The Cook Inlet Pioneer later became the Anchorage Daily Times.
You can learn more about Oscar F. Anderson and get some great background info right here.
The Oscar Anderson House
In the photo above is a modern-day look at the Oscar Anderson House
You’ll find it located at 420 M Street near Elderberry Park overlooking Cook Inlet.
At the beginning of this edition, we last left Anderson’s wife and children in Seattle, while Oscar made the difficult journey to a far off place called Alaska.
But during the Town Site Auction on July 10, 1915, Anderson purchased a lot for his family home. Then Anderson and two carpenters built what is said to be the first actual house in Anchorage. The home measured 20 feet by 40 feet and featured one and a half stories.
In the fall of 1916, Anderson was finally able to bring his family up from Seattle to their new home in the new town of Anchorage.
Oscar F. Anderson
Anderson was a business leader in early Anchorage. His many interests included meat packing, coal production, air transportation, and newspaper publishing.
Anderson and his wife Elizabeth, lived in their Anchorage home on 4th Avenue and M street until just before Oscar’s passing in 1974.
Many years later, the house was restored and moved about 60 feet from its original location to one near Elderberry Park.
The Oscar Anderson House was listed in the National Register of Historic Places in 1978, for its architectural significance and for Oscar Anderson’s role in the development of early Anchorage.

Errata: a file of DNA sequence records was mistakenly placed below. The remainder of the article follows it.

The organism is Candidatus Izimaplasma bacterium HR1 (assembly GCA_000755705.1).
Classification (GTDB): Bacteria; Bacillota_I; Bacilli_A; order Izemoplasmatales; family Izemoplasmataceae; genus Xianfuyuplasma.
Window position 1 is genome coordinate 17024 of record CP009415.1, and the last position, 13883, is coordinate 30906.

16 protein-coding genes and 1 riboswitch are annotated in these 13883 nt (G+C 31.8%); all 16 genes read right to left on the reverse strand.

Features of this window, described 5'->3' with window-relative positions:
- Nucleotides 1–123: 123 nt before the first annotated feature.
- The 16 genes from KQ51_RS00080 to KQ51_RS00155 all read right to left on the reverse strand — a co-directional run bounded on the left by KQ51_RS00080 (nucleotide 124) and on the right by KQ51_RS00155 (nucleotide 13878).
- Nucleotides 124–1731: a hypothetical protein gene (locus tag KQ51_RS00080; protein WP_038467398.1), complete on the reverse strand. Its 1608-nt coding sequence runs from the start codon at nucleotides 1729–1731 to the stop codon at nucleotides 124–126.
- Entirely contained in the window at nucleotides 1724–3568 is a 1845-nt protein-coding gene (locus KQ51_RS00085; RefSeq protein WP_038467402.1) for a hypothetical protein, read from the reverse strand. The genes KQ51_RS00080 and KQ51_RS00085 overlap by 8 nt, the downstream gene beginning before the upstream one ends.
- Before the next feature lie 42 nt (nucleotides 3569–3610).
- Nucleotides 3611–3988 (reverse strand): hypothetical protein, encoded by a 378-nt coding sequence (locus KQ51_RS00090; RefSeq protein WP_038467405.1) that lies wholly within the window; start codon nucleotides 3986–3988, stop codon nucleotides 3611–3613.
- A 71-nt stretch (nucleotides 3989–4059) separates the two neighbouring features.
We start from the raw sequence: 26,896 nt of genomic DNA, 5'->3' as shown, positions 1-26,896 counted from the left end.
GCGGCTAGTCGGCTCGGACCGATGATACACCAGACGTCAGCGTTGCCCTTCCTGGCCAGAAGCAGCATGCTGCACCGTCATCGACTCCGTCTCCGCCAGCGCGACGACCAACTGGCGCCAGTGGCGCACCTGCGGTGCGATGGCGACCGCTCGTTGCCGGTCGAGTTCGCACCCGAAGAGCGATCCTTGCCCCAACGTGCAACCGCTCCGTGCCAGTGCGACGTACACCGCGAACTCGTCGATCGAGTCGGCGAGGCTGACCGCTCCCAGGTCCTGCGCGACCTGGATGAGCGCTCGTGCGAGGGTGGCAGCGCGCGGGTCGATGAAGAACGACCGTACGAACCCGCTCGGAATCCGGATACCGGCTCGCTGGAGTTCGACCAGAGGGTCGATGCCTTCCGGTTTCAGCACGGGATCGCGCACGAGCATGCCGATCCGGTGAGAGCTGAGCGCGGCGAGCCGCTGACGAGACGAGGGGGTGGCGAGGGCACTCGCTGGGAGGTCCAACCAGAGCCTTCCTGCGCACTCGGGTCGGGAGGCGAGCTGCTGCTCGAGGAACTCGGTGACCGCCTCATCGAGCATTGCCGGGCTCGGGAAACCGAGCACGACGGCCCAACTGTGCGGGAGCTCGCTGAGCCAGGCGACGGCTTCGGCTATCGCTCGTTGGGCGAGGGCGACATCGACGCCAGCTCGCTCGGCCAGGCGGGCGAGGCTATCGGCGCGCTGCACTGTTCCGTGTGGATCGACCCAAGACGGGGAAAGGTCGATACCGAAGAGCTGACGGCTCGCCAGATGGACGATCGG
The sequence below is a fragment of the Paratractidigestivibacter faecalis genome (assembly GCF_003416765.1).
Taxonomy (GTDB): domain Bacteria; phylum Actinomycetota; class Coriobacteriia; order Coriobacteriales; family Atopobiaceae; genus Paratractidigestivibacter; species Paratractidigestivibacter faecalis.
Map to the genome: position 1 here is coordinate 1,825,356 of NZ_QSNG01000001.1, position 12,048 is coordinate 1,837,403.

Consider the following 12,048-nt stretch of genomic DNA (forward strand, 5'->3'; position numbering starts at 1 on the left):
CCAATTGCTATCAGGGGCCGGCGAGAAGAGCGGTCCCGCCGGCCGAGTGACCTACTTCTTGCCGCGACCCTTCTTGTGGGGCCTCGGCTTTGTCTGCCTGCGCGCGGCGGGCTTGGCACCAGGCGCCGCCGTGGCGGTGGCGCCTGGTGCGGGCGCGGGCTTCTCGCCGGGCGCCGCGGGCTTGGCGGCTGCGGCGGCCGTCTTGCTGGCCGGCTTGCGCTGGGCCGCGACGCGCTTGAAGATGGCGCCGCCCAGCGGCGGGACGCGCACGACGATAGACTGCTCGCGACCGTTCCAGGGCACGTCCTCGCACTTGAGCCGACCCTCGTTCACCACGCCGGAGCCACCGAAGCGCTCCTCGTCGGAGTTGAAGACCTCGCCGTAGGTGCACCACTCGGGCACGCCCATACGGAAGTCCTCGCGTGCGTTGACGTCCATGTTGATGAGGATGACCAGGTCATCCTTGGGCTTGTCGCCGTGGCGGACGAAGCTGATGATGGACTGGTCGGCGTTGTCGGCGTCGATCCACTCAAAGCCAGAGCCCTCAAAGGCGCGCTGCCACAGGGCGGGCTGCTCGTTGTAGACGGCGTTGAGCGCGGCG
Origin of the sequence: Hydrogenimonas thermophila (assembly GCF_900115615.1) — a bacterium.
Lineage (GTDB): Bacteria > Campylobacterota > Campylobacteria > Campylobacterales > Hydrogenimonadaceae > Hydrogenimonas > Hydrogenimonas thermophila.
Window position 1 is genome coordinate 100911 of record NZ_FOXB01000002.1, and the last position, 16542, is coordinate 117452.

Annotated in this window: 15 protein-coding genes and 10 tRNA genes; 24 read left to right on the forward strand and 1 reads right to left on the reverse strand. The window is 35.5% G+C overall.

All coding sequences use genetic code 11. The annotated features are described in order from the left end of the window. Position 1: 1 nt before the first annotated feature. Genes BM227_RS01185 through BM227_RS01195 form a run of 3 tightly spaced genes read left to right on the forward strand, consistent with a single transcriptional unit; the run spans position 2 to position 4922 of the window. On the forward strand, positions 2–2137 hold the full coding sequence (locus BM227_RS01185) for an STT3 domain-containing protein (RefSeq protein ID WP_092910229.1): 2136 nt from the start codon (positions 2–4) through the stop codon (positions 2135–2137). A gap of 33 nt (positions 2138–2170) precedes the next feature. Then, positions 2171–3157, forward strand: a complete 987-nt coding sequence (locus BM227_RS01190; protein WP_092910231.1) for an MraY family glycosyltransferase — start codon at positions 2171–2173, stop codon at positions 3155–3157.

You can visit the Oscar Anderson House and museum in Anchorage and when you do, spend a moment imagining what life was like for those early Anchorage Pioneers.
Mike and Mary Comment
Click on the following link for a closing remark about this edition’s Anchorage Pioneer.
Take a look at the Oscar Anderson House Museum and enjoy.
Hey, Did You Know? You can Share This Edition
It’s so easy to share this information-packed edition of your Anchorage Memories VIP Club.
Just click on the following link. Your friends and family will say, “Wow!”
Get in Touch with Mike and Mary
Here we are in the picture above, next to a photo of Tent City at the mouth of Ship Creek and on the shores of Cook Inlet. Winter in Alaska in a tent anyone?
Did you enjoy this glimpse into the early Anchorage days of one of those brave-hearted Anchorage Pioneers, Oscar F. Anderson?
Do you have a comment, or just want to say, “I visited the Oscar Anderson House”? Mary and I will love hearing from you. You can easily send us your remarks by either replying to this email or Contacting Us at the Anchorage Memories website.
Until Next Time
Mike and Mary
Thanks for sharing about this history...Very interesting!
Michael D. Lefner
Well done! I remember the giant butchers block in the basement of Stewart’s Photo. It was used for working on camera repair back then (late ‘60s). It probably took a miracle to get it down that old staircase! I’m guessing that it’s still there. Thanks for the great accounting of that lovely little home.👍❣️👍